Friday, January 23, 2015

Dropping the cloak of anonymity (joint post)...

Marilyn Spiller from the sobriety blog Waking Up The Ghost emailed me recently asking if I’d be interested in working on a joint post – a conversation – on why we’re open about our sobriety (or as she put it, “why we came out of the closet”!). I thought it was a great idea! So we’ve been emailing back and forward having a discussion on the topic, and have pulled our questions and answers together in a post that we’re now both sharing on our blogs Here it is……


Mrs D: What made you decide to come out from behind the protective cloak of anonymity? 
Marilyn: Happenstance. That's how I ride (and it's at least a part of the reason I became an alcoholic in the first place). I started Waking Up the Ghost as a daily journal to self-police my sobriety. I posted it to various social media sites so my friends could read it and comment. I was a sneaky, isolated drunk and it seemed the best way to get all my dirty secrets out, once and for all, was to write them down. I write better than I speak, and a blog was the natural medium for me. Even my best friend was shocked by some of the things I disclosed. She had no idea how desperate and sick I had become. 

A lot of what I wrote went directly to my personal Facebook and Twitter pages with my name on them. It's only recently I have established more professional, Waking Up the Ghost sites, so my anonymity was never an issue. I was out of the closet from the beginning. 
As things happen today, my blog posts just began to flourish. There was a car-crash curiosity. My friends emailed meaningful posts to other friends who were struggling, our local newspaper and television stations got wind of it, people shared the blog on their social media sites, and so on. I started to get comments on the blog from professionals and from strangers who were suffering. It was a little disarming to realize that there were people who were counting on me for a daily pick-me-up or a laugh or an allegory. 

It's only recently I've began to consider the WHY of what I'm doing. Why would I expose myself and my family to extreme scrutiny? Why do I feel compelled to disclose so many painful memories to the world wide web? And why do I identify myself by name, with photos? 
You wrote the blog: Mrs. D is Going Without for some time without disclosing your name. Why did you decide to come forward publicly and on national TV no less? 

Mrs D: So this is interesting. Our approaches from the get-go were quite different. You 'outed' yourself to friends and family from the outset as a tactic to keep yourself honest. I absolutely did not do that. My blog was a big secret. I told friends and family I was giving up drinking, but I didn't tell anyone (aside from Mr D) about my blog until after at least a year off the sauce.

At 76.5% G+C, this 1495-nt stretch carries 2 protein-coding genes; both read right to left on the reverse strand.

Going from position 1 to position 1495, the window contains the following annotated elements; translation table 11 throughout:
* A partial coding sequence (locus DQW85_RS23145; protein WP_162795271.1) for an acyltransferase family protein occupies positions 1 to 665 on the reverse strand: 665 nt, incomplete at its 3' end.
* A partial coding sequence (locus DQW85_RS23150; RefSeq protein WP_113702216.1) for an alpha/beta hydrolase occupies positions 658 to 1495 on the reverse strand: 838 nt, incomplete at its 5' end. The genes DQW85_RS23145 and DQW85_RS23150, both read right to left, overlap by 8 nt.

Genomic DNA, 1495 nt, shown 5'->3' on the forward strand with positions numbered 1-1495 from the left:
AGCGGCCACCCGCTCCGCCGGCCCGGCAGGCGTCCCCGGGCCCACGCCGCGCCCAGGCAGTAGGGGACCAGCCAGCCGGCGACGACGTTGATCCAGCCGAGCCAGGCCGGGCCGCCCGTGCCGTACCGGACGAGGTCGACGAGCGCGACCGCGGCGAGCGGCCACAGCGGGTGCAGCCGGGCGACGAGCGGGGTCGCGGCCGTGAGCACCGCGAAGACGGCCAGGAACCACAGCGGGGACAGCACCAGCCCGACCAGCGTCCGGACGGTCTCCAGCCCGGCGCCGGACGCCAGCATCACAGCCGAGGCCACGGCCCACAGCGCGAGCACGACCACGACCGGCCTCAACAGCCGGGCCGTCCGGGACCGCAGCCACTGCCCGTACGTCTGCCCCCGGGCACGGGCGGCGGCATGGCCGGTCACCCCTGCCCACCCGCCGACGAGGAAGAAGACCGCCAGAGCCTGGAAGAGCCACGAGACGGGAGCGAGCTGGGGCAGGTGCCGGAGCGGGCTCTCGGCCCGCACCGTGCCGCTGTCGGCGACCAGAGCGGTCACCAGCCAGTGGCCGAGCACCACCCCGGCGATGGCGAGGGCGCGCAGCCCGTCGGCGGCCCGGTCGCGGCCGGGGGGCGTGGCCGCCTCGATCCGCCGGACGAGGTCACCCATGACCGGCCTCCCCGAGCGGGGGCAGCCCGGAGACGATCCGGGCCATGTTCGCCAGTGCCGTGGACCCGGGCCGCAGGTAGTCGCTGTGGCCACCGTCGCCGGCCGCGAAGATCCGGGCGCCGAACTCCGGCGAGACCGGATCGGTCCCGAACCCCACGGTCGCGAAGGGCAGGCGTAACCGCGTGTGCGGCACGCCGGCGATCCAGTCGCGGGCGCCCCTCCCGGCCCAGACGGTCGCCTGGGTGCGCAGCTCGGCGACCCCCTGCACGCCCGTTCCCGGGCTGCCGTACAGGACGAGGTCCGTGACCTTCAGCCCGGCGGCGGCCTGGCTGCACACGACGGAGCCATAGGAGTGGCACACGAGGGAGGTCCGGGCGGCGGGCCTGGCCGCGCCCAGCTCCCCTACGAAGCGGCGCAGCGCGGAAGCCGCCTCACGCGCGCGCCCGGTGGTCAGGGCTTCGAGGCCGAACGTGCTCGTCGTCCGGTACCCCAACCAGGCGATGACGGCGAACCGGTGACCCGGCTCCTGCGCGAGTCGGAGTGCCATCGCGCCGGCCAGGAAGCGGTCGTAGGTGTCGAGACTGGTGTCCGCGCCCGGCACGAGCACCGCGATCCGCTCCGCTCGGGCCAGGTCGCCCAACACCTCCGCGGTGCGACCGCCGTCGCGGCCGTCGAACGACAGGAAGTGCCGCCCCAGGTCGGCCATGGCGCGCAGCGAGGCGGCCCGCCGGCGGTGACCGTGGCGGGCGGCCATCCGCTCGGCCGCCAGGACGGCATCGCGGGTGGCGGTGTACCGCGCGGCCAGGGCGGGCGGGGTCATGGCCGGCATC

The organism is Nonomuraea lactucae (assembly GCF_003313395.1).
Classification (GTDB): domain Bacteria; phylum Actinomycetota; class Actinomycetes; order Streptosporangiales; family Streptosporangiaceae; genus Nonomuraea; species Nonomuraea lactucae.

My blog was first and foremost a private tool for me to keep myself honest and stay on top of my thoughts as I underwent a massive life change. It was only after I had a year and a half of solid sobriety under my belt - by which time my blog had gained many readers, and I was receiving lovely feedback - that I considered telling people in my 'real' life about my Mrs D blog. Around this same time I started feeling very strongly that I had a good story to tell. Not only all that I had learned about alcohol and myself, but what amazing support there was available online. I wanted more people to know! So I pitched the idea for a book to a publisher, they said yes, and suddenly I was faced with the reality of coming out of the closet (so to speak) with my sobriety story and my full identity. I suspected the book would get a lot of publicity in New Zealand and sure enough, local TV, radio, magazines and newspapers all latched onto my story as soon as the publishers began drumming up publicity for me. 

I was really, really, really nervous and vulnerable about doing all of it. But ultimately I did it for one reason and one reason only. I wanted to help other people. I wanted people who weren't already participating in online recovery to know that they could find amazing support through the internet, safely and anonymously. And I wanted them to know that they were not alone, that there are so many of us out there that struggle to control alcohol (I was certain of this because of all the feedback I was already receiving online). So I almost felt in outing myself that I was 'taking one for the team', because without some of us being brave and fronting up as being in recovery, addiction will continue to flourish in the dark. And we can't have that! 

How much does the feedback you receive online help you with your recovery? How much did a desire to help others factor into your decision to expose yourself so openly? What sort of vulnerabilities do you suffer from being so honest about your sobriety journey? 

Marilyn: Let me start with the second question first. Honestly Lotta, I was so messed up when I first quit drinking, I did not think of anything but myself at first. I needed to save myself. My motivation to help others came later, organically.